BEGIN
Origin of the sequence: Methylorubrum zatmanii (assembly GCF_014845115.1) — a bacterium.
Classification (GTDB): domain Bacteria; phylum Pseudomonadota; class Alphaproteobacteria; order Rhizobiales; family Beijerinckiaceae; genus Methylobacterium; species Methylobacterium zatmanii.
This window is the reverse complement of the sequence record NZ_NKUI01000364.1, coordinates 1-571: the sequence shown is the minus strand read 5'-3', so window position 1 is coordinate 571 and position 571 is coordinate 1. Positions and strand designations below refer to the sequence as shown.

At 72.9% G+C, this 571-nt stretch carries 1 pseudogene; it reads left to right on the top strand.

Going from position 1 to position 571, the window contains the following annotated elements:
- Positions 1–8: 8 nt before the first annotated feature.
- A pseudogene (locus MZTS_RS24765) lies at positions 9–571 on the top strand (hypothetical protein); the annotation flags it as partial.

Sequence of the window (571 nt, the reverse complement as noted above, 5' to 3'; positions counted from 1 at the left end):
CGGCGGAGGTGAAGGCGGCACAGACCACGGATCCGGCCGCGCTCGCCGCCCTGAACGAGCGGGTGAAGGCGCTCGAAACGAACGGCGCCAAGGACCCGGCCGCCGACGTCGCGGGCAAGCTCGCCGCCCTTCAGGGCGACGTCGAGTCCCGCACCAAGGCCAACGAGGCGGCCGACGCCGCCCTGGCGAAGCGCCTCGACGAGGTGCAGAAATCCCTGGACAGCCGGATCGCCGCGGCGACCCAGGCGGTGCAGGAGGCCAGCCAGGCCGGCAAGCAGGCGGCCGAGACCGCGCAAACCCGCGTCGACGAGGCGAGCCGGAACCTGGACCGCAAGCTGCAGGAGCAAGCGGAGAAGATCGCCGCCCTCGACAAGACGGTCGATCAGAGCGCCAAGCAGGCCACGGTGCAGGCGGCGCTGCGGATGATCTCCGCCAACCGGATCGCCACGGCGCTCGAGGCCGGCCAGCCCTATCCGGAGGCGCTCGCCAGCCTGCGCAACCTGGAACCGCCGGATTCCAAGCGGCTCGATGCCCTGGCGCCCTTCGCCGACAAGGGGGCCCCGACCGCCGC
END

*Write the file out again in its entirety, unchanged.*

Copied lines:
Origin of the sequence: Methylorubrum zatmanii (assembly GCF_014845115.1) — a bacterium.
Classification (GTDB): domain Bacteria; phylum Pseudomonadota; class Alphaproteobacteria; order Rhizobiales; family Beijerinckiaceae; genus Methylobacterium; species Methylobacterium zatmanii.
This window is the reverse complement of the sequence record NZ_NKUI01000364.1, coordinates 1-571: the sequence shown is the minus strand read 5'-3', so window position 1 is coordinate 571 and position 571 is coordinate 1. Positions and strand designations below refer to the sequence as shown.

At 72.9% G+C, this 571-nt stretch carries 1 pseudogene; it reads left to right on the top strand.

Going from position 1 to position 571, the window contains the following annotated elements:
- Positions 1–8: 8 nt before the first annotated feature.
- A pseudogene (locus MZTS_RS24765) lies at positions 9–571 on the top strand (hypothetical protein); the annotation flags it as partial.

Sequence of the window (571 nt, the reverse complement as noted above, 5' to 3'; positions counted from 1 at the left end):
CGGCGGAGGTGAAGGCGGCACAGACCACGGATCCGGCCGCGCTCGCCGCCCTGAACGAGCGGGTGAAGGCGCTCGAAACGAACGGCGCCAAGGACCCGGCCGCCGACGTCGCGGGCAAGCTCGCCGCCCTTCAGGGCGACGTCGAGTCCCGCACCAAGGCCAACGAGGCGGCCGACGCCGCCCTGGCGAAGCGCCTCGACGAGGTGCAGAAATCCCTGGACAGCCGGATCGCCGCGGCGACCCAGGCGGTGCAGGAGGCCAGCCAGGCCGGCAAGCAGGCGGCCGAGACCGCGCAAACCCGCGTCGACGAGGCGAGCCGGAACCTGGACCGCAAGCTGCAGGAGCAAGCGGAGAAGATCGCCGCCCTCGACAAGACGGTCGATCAGAGCGCCAAGCAGGCCACGGTGCAGGCGGCGCTGCGGATGATCTCCGCCAACCGGATCGCCACGGCGCTCGAGGCCGGCCAGCCCTATCCGGAGGCGCTCGCCAGCCTGCGCAACCTGGAACCGCCGGATTCCAAGCGGCTCGATGCCCTGGCGCCCTTCGCCGACAAGGGGGCCCCGACCGCCGC